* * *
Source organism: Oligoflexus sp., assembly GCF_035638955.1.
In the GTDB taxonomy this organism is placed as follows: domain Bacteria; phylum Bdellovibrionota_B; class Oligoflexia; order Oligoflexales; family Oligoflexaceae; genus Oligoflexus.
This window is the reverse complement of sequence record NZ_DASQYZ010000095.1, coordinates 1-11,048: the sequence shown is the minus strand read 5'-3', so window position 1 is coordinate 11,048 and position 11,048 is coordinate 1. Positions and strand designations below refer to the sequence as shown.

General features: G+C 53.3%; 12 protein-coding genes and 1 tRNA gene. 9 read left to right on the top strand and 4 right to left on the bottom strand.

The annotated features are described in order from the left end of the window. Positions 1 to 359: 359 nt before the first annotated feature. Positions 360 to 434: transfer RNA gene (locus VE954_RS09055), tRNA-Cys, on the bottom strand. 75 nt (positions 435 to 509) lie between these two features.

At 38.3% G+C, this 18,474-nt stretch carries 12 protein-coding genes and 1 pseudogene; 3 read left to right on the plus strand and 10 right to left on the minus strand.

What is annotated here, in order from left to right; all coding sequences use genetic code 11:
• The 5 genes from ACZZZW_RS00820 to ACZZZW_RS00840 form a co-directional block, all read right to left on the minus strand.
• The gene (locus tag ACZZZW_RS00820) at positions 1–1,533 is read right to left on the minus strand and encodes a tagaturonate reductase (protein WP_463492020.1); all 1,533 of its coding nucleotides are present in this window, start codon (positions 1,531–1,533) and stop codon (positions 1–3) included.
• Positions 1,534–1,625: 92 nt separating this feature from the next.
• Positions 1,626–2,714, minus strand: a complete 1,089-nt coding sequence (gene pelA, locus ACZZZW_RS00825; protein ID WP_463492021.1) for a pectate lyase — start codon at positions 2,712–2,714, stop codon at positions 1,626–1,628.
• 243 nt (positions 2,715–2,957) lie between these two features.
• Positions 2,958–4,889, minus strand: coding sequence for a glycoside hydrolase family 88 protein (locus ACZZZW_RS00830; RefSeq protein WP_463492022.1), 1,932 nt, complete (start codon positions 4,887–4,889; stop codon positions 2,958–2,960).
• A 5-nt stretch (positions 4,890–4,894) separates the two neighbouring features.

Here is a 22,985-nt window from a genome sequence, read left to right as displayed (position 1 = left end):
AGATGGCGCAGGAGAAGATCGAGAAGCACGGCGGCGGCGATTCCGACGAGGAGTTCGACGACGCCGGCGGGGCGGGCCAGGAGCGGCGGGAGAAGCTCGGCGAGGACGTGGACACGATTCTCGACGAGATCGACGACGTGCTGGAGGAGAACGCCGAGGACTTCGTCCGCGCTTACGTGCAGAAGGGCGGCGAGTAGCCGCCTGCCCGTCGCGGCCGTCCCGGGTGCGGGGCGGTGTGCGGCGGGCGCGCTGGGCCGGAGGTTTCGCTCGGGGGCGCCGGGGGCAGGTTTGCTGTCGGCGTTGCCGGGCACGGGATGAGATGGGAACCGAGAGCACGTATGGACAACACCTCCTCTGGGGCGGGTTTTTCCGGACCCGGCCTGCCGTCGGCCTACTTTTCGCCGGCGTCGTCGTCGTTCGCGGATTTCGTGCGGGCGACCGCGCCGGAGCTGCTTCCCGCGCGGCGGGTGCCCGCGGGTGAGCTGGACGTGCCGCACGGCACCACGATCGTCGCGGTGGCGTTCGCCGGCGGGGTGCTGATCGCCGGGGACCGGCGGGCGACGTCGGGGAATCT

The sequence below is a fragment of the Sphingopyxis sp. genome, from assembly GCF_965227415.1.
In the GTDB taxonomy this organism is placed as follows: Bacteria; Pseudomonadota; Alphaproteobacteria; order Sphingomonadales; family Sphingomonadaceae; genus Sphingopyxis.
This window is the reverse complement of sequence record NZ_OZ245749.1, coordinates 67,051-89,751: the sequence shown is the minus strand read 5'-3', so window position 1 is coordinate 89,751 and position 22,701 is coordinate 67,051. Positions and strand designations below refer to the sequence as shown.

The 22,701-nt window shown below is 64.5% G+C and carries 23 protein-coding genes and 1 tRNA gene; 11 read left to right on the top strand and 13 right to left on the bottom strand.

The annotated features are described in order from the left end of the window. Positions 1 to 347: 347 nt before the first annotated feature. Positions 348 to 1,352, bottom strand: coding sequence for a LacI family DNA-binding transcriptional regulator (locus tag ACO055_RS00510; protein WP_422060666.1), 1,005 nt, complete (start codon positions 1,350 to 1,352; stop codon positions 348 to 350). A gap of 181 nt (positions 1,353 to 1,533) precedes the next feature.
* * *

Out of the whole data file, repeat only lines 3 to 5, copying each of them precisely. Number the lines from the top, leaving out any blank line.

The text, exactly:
This window is the reverse complement of sequence record NZ_DASQYZ010000095.1, coordinates 1-11,048: the sequence shown is the minus strand read 5'-3', so window position 1 is coordinate 11,048 and position 11,048 is coordinate 1. Positions and strand designations below refer to the sequence as shown.

General features: G+C 53.3%; 12 protein-coding genes and 1 tRNA gene. 9 read left to right on the top strand and 4 right to left on the bottom strand.

The annotated features are described in order from the left end of the window. Positions 1 to 359: 359 nt before the first annotated feature. Positions 360 to 434: transfer RNA gene (locus VE954_RS09055), tRNA-Cys, on the bottom strand. 75 nt (positions 435 to 509) lie between these two features.